Don't miss

Replay


LATEST SHOWS

MEDIAWATCH

Internet users say "we are not afraid" after Westminster attack

Read more

FOCUS

Pakistan faces water crisis

Read more

ENCORE!

Film show: 'Midwife', 'Beauty and the Beast' and 'Girl Asleep'

Read more

MIDDLE EAST MATTERS

The hidden collection: Iran exhibits contemporary art masterpieces

Read more

BUSINESS DAILY

More countries suspend Brazilian meat imports amid scandal

Read more

IN THE PAPERS

Brussels attacks, one year on: 'What if their hate has contaminated us?'

Read more

EYE ON AFRICA

DR Congo: Rare footage of killings in central Kasaï province sparks alarm

Read more

IN THE PAPERS

French interior minister quits over holiday jobs for daughters

Read more

MEDIAWATCH

A French presidential debate with few surprises

Read more

Rebel clash leaves eight dead in Indian Kashmir

Latest update : 2008-05-12

The death toll in a weekend gunfight between Islamic rebels and troops in Indian-administered Kashmir has risen to eight, a senior military officer said Monday.

The death toll in a weekend gunfight between Islamic rebels and troops in Indian-administered Kashmir has risen to eight, a senior military officer said Monday.

The prolonged shootout that erupted Sunday in the Himalayan region's Samba area, 70 kilometres (44 miles) south of Kashmir's winter capital Jammu, came after a sharp drop in violence in recent months.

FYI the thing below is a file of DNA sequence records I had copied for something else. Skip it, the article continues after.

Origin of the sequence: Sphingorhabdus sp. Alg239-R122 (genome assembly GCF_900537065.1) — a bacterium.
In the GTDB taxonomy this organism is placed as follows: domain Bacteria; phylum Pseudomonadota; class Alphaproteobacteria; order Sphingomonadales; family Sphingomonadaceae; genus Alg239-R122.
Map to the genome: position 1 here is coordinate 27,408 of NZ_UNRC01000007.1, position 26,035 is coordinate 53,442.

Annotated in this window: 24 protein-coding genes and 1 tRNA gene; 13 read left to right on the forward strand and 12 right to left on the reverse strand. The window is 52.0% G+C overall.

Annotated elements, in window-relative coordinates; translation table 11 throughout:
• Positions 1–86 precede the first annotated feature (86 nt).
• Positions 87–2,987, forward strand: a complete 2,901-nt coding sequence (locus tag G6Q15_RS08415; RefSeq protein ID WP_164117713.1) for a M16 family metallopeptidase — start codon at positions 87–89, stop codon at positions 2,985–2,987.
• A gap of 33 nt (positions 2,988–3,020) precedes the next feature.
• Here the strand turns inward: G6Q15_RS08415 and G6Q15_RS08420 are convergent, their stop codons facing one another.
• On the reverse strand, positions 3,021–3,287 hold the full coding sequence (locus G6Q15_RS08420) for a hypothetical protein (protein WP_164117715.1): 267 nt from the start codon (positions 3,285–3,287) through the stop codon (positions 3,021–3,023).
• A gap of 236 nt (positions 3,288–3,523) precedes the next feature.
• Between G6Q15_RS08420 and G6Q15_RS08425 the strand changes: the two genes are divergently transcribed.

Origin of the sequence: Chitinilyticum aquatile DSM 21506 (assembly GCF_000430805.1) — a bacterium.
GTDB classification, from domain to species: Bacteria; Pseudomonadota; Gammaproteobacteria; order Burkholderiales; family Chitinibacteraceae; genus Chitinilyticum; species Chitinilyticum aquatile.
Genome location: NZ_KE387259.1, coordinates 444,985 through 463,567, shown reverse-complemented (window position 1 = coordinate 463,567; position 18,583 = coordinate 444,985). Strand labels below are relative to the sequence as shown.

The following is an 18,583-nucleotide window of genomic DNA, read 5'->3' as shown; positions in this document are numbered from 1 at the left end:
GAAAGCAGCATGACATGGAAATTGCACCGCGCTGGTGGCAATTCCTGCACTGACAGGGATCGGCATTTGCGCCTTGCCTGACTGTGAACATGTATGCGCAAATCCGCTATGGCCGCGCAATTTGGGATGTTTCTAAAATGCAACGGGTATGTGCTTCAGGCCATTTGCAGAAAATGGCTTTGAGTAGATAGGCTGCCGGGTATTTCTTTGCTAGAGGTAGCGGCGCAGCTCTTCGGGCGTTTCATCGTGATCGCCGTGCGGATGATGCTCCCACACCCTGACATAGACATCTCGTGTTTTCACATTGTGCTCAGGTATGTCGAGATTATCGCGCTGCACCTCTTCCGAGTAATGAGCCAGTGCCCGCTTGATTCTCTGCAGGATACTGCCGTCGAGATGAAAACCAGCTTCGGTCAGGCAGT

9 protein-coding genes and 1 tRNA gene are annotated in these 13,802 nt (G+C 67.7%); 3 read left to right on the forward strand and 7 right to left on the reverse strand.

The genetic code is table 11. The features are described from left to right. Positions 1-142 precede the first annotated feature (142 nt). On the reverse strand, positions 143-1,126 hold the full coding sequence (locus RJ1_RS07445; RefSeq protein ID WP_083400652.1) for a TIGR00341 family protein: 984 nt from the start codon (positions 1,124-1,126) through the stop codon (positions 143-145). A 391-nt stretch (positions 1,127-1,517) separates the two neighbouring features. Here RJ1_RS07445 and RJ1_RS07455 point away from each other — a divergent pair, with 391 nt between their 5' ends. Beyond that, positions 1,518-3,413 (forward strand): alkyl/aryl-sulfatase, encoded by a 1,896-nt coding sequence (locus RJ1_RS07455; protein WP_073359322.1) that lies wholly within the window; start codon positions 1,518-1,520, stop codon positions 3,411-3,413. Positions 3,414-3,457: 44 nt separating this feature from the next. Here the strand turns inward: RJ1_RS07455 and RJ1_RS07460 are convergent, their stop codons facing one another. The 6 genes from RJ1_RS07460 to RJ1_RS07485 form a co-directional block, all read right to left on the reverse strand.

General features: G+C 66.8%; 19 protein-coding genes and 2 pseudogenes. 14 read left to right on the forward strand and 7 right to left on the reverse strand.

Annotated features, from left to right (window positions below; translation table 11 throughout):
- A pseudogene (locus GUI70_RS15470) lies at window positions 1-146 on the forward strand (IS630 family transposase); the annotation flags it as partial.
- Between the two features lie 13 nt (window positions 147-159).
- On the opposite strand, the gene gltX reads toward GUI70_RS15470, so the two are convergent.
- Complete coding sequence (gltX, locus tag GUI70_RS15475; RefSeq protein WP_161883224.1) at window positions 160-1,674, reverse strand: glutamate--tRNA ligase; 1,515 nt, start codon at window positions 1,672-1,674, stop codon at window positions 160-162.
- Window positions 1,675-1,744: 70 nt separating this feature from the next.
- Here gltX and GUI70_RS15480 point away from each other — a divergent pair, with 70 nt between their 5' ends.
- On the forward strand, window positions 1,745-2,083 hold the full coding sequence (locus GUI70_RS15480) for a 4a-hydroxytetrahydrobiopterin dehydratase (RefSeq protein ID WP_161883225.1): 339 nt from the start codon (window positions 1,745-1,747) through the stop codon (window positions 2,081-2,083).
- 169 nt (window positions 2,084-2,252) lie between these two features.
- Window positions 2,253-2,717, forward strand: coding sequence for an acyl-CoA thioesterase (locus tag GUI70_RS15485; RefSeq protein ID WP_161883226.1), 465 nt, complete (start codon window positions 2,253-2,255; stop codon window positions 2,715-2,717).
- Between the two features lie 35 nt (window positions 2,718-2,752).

Three civilians, a photo-journalist, two soldiers and two militants died, said Lieutenant General Vinay Sharma, who oversaw the counter insurgency operation.

The pro-Pakistan Al-Mansoorian group in a telephone call to a local media organisation said its militants carried out the raid during which the rebels took at least five people hostage.

One of the hostages was among the dead but the others were rescued at the end of the operation on Sunday.

Al-Mansoorian spokesman Amir Mir refused to take responsibility for the civilian deaths, saying the group was targeting the Indian army which has been battling the insurgency in the region since 1989.

"We are not responsible for the civilian casualties, those deaths took place during cross-fire" between the army and the rebels, Mir said.

Violence has sharply dropped in Indian Kashmir since the launch of a peace process in January 2004, but Indian officials say militants are still trying to cross into the scenic Himalayan region to sustain the insurgency.

India's foreign minister is scheduled to visit Pakistan later this month to review the slow-moving dialogue process started by the nuclear-armed rivals.

The two countries used to routinely exchange artillery and machine-gun fire until a November 2003 truce that is still holding in the disputed region which has triggered two of their three wars.
 

Date created : 2008-05-12

COMMENT(S)